By now, some teachers have already finished their first book. They are looking for the next book to read to help them reach "that one student" and to "make school more meaningful".
Recently, I spoke with some STEM experts about what they are reading for summer. Below is a list of what we are reading:
Going Places by Peter and Paul Reynolds
Chances are high school students have heard about STEM. Surely our university students have been exposed to the acronym which stands for Science, Technology, Engineering, and Math. But what about Kindergartners? Is there such a thing as STEM in the primary grades?
As you scroll through my previous blog posts, you will no doubt see that STEM is alive and well in elementary schools! In fact, they do it very well. They run into obstacles in their designs daily but never give up nor pout. They simply return to the engineering process and modify their design. I am amazed at their creativity and ability to "think outside the box".
So, how to introduce STEM to elementary students? In 4th and 5th grades, I like to start with a novel they have read or are going to read. For instance, our current 4th grade STEM unit branches off The City of Ember book by Jeanne DuPrau to teach renewable forms of energy. In 2nd and 3rd grades, I like to use their classroom reading book. For instance, the informational text about students raising butterflies launched our Cycles of Life STEM unit in 3rd grade. But for Kindergarten and 1st grade, I like to use picture books.
Watch this short video:
The book is just as riveting. Imagine yourself reading this book aloud to a room full of eager 1st graders. Now, imagine their faces as you hand them a box. A box full of what? you ask. Anything! Legos, K'Nex, blocks, paperclips, tape, you name it! If you order directly from the author, you also get access to teacher activities. Later this week, I will have the opportunity to share STEM with teachers from around the state. I will use this book to show how a book can launch a STEM unit; after all, we can't expect students to do something if we don't do it first.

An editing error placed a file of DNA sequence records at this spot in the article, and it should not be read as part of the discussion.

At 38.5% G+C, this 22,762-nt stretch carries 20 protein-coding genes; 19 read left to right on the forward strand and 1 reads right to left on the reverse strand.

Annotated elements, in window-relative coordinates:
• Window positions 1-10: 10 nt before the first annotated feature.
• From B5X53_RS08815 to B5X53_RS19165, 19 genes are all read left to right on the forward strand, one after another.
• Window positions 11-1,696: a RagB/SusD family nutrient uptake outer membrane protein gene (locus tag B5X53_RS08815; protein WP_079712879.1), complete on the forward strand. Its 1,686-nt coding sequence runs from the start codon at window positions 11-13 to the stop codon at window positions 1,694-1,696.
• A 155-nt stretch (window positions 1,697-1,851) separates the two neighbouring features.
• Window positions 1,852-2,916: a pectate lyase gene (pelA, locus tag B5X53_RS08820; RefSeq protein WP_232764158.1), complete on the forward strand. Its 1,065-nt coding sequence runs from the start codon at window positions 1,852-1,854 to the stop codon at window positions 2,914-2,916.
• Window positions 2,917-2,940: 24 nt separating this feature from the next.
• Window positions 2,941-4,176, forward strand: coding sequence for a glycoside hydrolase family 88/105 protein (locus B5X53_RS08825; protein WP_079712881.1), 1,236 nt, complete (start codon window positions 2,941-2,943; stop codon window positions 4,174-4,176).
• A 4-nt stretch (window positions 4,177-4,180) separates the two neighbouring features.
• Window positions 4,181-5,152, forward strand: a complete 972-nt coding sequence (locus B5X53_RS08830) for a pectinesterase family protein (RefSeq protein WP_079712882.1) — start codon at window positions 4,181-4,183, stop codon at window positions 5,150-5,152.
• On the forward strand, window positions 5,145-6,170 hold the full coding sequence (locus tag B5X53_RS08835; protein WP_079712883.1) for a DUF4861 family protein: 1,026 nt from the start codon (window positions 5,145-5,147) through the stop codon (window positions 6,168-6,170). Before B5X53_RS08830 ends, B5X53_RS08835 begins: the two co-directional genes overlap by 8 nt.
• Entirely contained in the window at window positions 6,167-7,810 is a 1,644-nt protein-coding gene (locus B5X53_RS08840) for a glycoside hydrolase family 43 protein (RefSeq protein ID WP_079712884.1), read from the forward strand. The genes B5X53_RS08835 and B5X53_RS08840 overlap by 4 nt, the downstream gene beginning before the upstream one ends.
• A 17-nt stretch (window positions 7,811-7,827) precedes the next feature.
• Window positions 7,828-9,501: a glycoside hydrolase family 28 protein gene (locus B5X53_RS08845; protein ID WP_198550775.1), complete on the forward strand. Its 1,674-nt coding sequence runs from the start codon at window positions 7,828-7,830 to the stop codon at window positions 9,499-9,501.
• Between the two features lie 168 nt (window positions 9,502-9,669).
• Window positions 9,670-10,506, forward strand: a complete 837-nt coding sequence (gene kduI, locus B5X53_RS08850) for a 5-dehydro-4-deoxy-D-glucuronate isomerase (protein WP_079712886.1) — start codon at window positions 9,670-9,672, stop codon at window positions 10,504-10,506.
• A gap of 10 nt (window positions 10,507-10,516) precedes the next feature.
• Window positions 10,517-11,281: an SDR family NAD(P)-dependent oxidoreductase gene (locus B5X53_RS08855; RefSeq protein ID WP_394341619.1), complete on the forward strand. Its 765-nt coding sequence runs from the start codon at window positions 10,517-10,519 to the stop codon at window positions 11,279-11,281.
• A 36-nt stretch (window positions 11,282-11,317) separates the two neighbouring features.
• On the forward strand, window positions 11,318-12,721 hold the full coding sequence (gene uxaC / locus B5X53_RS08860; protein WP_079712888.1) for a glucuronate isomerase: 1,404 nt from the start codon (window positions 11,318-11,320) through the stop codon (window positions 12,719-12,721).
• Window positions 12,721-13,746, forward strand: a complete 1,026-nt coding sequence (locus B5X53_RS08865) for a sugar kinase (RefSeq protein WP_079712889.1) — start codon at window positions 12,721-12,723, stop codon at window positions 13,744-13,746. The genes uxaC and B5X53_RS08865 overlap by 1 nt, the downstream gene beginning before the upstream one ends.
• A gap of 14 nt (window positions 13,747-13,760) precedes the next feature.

STEM is not only for high schoolers and beyond. STEM can be very successful in the early grades. Start with picture books, give them some supplies, and get out of their way. They are going places!
Rosie Revere, Engineer by Andrea Beaty
I just finished this book (ok, it was a quick read), and I can't wait to use it for teacher training! "Rosie may seem quiet during the day, but at night she's a brilliant inventor of gizmos and gadgets who dreams of becoming a great engineer. When her great-great-aunt Rose (Rosie the Riveter) comes for a visit and mentions her one unfinished goal -to fly- Rosie sets to work building a contraption to make her aunt's dream come true. In the process, Rosie learns the only real failure for an inventor is giving up."
The moral of the story is quite poignant; one that deserves attention all it's own. Think of the life applications of this story! If you order directly from the author's site, you gain access to lesson plans. Click here to visit her site. They have done a great job of including lesson ideas for everything from math, art, social studies, and science.
Well, the title just sort of sums it up, doesn't it? I'll be honest, I'm not done with this one yet, but I am so excited. The free pdf explains how Common Core ELA standards weave together with the Next Generation Science Standards. There is one chapter devoted to exemplars at each grade level. Coming from a National Board Advanced Candidate in Literacy/English Language Arts who is employed as a STEM Curriculum Developer, this "book" excites me to no end.
Gotta go. The books are lovely, bright, and deep, but I have promises to keep, and pages to read before I sleep, and pages to read before I sleep.
What are you reading this summer? Join the conversation at SRodriguez@STEM-Ready.com
Read the whole series: